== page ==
Report Finds That Norman Foster’s Definitely Dead Harmon Hotel Now Definitely Dead

Though it’s been well known that Norman Foster‘s Harmon Hotel, a large tower connected to the multi-billion, pedestrian-shooing CityCenter complex in Las Vegas, had seemingly long ago seen the nail driven deeply into its coffin, it appears that it’s been made official this week. You might recall that the troubles started back in 2009, partially due to the crumbling of the world’s finances, but also because it had been discovered that there were numerous construction errors (for example: 15 floors were found to have wrongly installed rebar). Still trying to finish the project, the hotel was cut from a planned 49 stories to just 28. That trimming, it turns out, would be just the start of the project’s collapse. From that point forward, the building’s owners, MGM, got into an all out war with the company it claims was responsible for all of the construction problems, Perini Building (who in turn were already suing MGM for not paying them). And that’s just a sliver of the issues that have plagued the project and MGM has stated that it’s ready to demolish the Harmon as early as next year. It seems as though that might now be a good option, as the Las Vegas Review-Journal writes that an engineering firm was hired by MGM to look at the structure of the building, to get a sense of just how bad things are. And bad they most certainly were. Apparently so bad are the problems that it seems demolition is really the only option. Here’s a bit:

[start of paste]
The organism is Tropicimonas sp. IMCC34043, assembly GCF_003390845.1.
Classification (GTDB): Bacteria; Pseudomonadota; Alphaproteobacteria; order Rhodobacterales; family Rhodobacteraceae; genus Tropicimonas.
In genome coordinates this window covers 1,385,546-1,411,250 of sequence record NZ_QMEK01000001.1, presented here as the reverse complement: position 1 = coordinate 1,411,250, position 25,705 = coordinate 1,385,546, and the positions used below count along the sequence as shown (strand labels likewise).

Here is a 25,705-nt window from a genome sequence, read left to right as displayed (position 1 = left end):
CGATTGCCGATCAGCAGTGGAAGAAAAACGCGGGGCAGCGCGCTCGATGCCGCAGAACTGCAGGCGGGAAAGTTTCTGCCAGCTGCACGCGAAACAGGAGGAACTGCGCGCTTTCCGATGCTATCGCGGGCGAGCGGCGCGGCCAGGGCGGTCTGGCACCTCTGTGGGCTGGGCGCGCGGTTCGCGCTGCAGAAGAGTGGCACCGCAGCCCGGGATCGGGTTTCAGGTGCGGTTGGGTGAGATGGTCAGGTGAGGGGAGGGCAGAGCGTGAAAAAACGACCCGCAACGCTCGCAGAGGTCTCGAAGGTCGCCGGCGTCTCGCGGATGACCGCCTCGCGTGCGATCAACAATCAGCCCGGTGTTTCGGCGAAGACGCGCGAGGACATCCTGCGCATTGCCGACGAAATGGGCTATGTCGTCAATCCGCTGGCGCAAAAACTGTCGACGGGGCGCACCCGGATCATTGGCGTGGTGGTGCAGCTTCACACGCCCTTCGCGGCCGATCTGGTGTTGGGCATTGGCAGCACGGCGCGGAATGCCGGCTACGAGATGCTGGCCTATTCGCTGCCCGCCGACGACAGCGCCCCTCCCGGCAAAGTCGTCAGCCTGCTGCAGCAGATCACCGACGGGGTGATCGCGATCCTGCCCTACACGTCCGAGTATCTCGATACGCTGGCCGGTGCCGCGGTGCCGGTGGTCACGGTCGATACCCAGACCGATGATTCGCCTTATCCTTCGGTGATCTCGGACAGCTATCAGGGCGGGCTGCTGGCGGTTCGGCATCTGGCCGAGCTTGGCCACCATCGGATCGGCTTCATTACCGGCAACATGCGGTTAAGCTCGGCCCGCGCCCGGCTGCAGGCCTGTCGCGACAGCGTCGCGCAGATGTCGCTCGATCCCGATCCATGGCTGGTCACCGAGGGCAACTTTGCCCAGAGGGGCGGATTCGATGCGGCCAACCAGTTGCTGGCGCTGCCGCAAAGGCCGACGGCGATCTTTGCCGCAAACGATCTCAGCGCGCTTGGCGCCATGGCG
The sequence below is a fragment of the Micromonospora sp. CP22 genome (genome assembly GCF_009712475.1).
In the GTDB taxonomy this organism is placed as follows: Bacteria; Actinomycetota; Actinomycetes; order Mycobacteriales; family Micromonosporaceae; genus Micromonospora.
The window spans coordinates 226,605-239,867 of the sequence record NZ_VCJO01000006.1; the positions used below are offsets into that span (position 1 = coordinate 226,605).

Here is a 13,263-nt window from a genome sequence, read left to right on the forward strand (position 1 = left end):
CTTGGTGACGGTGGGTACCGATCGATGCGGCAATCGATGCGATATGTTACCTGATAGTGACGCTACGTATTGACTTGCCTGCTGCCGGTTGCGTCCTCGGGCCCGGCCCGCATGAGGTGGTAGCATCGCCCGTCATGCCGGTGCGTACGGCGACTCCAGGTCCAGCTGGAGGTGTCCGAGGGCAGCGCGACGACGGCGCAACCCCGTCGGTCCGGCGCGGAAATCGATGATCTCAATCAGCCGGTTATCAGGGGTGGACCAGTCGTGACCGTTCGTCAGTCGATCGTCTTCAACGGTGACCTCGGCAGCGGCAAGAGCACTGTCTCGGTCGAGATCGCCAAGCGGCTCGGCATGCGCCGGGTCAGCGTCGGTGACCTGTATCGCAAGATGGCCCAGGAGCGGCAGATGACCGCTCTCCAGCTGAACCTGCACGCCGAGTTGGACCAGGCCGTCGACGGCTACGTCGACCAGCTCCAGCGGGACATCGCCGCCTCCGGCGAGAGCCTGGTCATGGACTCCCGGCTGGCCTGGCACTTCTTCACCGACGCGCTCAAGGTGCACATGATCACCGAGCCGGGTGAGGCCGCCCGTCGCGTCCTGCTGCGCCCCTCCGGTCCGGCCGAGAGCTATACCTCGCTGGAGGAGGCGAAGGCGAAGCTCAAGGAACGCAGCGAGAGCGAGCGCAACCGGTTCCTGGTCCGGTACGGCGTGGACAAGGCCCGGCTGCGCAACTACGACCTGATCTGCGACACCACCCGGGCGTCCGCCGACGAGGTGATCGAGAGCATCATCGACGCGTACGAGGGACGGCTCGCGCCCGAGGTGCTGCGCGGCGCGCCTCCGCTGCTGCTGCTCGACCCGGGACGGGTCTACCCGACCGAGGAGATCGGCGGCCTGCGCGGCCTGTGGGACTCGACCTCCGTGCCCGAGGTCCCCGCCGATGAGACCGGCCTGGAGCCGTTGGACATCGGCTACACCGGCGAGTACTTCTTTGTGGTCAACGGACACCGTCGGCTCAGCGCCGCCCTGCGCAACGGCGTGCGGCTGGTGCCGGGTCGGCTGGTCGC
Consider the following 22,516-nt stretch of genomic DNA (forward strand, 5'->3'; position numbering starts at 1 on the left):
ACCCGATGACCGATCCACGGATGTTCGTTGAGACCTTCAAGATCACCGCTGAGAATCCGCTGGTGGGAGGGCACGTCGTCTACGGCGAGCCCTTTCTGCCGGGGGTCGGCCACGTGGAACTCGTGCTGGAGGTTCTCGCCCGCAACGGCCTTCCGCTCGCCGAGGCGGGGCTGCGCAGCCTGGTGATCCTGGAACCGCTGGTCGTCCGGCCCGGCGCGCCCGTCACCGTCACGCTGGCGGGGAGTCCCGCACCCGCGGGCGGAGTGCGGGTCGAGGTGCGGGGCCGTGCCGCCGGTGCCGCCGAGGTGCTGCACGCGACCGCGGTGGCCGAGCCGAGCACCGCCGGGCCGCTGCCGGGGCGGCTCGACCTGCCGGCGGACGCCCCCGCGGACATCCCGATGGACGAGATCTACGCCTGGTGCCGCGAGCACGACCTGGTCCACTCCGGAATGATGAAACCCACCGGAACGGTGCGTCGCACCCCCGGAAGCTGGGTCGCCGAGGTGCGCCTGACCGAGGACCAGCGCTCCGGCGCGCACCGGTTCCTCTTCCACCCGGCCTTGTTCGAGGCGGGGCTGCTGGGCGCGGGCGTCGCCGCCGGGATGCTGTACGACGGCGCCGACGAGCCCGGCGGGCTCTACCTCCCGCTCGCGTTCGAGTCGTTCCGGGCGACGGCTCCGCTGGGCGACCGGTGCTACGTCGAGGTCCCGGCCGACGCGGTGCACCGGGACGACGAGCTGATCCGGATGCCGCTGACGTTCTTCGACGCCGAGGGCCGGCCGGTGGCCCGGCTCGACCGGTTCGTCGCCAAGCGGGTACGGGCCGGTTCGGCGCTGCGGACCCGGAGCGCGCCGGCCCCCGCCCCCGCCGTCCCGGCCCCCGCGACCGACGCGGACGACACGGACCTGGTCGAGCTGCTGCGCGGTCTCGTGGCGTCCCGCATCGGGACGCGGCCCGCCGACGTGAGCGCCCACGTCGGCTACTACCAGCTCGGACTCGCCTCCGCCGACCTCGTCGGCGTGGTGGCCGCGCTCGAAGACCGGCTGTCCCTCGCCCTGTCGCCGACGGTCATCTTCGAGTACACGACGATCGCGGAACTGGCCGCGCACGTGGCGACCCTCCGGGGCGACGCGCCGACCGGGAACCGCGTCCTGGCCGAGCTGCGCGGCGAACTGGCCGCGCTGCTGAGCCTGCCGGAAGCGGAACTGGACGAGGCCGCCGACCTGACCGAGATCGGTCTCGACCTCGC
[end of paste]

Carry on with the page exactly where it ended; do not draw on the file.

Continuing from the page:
“The construction defects in the tower observed to date are so pervasive and varied in character that it is not possible to quickly implement a temporary or permanent repair to remediate the defects, or even determine whether such repairs can be performed.”

In the letter, Ekwueme said that if a code-level earthquake were to take place, “it is likely that critical structural members in the tower will fail and become incapable of supporting gravity loads, leading to a partial or complete collapse of the tower.”

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